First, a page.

communication

Across higher education, as Marketing professionals, in good times, we speak toward being genuine, being real, and communicating with transparency. In troubling times, even the most agile organization can find genuine, real, and transparent communication stunted and tentative. We search for the right words and open transparency for our communities of staff, students, and faculty; writing Marketing and Communications missives in a world of editorial by committee.

Instability, fear, uncertainty become part of our dialect even as we strive to avoid triggering words, voicing concerns suddenly challenging.

Now more than ever, social media, marketing, and communications should be brought to the table as a front line resource.

Let me be clear, your marketing and communication team has always been front line, holding space, fielding questions, working remotely on social media and across different technologies. We get the 2am questions about financial aid, the seemingly endless requests for free t-shirts, and the requests for help, connection, and campus services when someone is struggling.

How can you hold space, support your community, and impress upon your college the importance of social media during a pandemic?

 

Within your Organization

  • Create a Social Media Strategy and allow it to evolve alongside your Emergency Communications Plan.
  • Educate and Remind. Your Leadership may not understand the value of social media. They have HUGE, complex issues they are trying to solve. Frankly, they may have forgotten about your social media. Don’t take it personally. Remind them that social media, especially in light of a pandemic is a huge ally in combating misinformation, can be an asset navigating uncertain times, and smoothing a transition to remote learning.
    • We recommend the Campus Sonar Higher Education Industry Briefing — a weekly update on higher education and social media listening related to Coronavirus compiled by Campus Sonar. Provide an executive summary, don’t expect to hear back, but be ready to move when the organization is ready to move.
  • Guide virtually events and leverage your skillsets. Not every event will be virtual, of course. There will be growing pains and challenging conversations. Start with a shared vocabulary, ask questions, and make the best recommendations you can.
  • Above all, go forth with empathy and patience. We are all tired. This crisis is massive and ever changing. What was relevant as a communication is literally irrelevant with the next press conference or media update. As a social media strategist, digital marketer, you can only move as fast as your organization allows.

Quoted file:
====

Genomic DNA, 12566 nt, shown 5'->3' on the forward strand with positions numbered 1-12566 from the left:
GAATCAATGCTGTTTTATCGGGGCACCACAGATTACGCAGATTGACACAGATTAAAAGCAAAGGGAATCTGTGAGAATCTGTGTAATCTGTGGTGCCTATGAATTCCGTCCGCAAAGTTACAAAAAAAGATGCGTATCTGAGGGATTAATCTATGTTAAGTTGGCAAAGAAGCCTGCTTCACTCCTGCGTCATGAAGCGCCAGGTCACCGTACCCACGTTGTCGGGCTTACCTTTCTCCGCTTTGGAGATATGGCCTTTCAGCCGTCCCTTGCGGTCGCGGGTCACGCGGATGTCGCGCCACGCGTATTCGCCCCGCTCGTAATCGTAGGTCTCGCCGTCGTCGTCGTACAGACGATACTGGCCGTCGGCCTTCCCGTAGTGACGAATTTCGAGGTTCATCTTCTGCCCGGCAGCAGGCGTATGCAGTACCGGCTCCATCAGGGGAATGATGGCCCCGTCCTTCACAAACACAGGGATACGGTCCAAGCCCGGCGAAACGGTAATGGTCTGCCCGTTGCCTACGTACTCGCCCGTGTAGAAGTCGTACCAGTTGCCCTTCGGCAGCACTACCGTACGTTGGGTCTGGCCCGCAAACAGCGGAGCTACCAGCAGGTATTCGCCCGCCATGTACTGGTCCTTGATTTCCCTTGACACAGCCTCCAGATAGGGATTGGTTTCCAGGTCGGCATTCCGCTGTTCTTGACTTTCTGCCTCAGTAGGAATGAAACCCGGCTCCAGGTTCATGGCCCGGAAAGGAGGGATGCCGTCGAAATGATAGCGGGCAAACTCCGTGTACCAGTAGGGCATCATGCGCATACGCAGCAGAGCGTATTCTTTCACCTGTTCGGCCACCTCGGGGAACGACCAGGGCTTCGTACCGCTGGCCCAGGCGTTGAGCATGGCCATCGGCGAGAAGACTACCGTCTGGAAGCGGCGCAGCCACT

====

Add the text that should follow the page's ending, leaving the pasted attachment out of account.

On Social

  • Keep Communicating but don’t contribute noise. This is a fine line we tread as Marketers even when we aren’t facing a global crisis. You want to be visible, be available, and provide value. Listen to your community, understand the tone and tenure of conversations, and then brainstorm ways in which you can help others, not only providing facts, figures, or campus updates. Do NOT contribute to the noise, tap into your cold email lists, or contacts providing support when they do not expect to or want to hear from you.
  • Pause your Marketing and review your communications plans with a lens of who is this helping, who may this social media post hurting. Tread carefully as you swing back into frequent social media updates. You do not want to launch a giving campaign when your community is facing job loss, food insecurity, and financial hardship.
  • Explore ways you can provide support if your organization allows you to do so. This is your chance to be human, to acknowledge the zeitgeist and to continue to educate, provide value, and be visible as a resource. You don’t have to go dark fully but you will want to employ sensitivity and transparency.
  • Don’t forget to empower your advocates. Your department staff are ready to do their jobs. Your students can help build content and provide context. They can help you uplift your community — tap into Student Services, Student Life, even Campus Security if you can to do some remote, social media content while employing social isolation tactics.
  • Find the Helpers. Mister Rogers Fans will recognize this sentiment but look for the people in your community who are at the heart of good stories. They will help you as a social media manager find the good and they will uplift your community.
  • Above all, go forth with empathy. Be human first, be the voice of your organization second. Soften your responses.

A pandemic is not business as usual. We now know this viscerally. While some of us work remote and others are asked to come to campus, remember that social media will continue to hold space for your community of staff, students, faculty, alumni, stakeholders, and even the towns in which we work and live. Stay safe, healthy, and engaged.